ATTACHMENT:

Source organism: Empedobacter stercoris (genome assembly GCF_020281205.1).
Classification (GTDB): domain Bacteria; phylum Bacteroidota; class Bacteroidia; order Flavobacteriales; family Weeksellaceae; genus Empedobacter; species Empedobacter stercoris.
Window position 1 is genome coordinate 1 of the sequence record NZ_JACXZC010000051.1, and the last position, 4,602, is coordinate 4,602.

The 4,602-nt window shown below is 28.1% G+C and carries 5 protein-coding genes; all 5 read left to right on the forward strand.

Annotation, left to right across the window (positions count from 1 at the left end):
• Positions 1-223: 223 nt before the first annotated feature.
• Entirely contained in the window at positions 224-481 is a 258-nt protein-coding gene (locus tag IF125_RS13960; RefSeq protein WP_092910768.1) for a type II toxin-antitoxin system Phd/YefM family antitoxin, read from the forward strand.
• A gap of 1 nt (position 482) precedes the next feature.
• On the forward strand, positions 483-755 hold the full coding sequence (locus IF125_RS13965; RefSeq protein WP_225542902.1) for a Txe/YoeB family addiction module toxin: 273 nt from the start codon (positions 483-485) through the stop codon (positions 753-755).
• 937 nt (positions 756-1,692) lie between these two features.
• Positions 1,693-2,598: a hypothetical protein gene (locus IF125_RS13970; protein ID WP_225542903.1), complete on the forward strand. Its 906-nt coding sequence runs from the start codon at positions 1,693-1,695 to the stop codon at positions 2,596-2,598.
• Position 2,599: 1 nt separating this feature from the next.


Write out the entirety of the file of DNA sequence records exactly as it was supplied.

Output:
Source organism: Empedobacter stercoris (genome assembly GCF_020281205.1).
Classification (GTDB): domain Bacteria; phylum Bacteroidota; class Bacteroidia; order Flavobacteriales; family Weeksellaceae; genus Empedobacter; species Empedobacter stercoris.
Window position 1 is genome coordinate 1 of the sequence record NZ_JACXZC010000051.1, and the last position, 4,602, is coordinate 4,602.

The 4,602-nt window shown below is 28.1% G+C and carries 5 protein-coding genes; all 5 read left to right on the forward strand.

Annotation, left to right across the window (positions count from 1 at the left end):
• Positions 1-223: 223 nt before the first annotated feature.
• Entirely contained in the window at positions 224-481 is a 258-nt protein-coding gene (locus tag IF125_RS13960; RefSeq protein WP_092910768.1) for a type II toxin-antitoxin system Phd/YefM family antitoxin, read from the forward strand.
• A gap of 1 nt (position 482) precedes the next feature.
• On the forward strand, positions 483-755 hold the full coding sequence (locus IF125_RS13965; RefSeq protein WP_225542902.1) for a Txe/YoeB family addiction module toxin: 273 nt from the start codon (positions 483-485) through the stop codon (positions 753-755).
• 937 nt (positions 756-1,692) lie between these two features.
• Positions 1,693-2,598: a hypothetical protein gene (locus IF125_RS13970; protein ID WP_225542903.1), complete on the forward strand. Its 906-nt coding sequence runs from the start codon at positions 1,693-1,695 to the stop codon at positions 2,596-2,598.
• Position 2,599: 1 nt separating this feature from the next.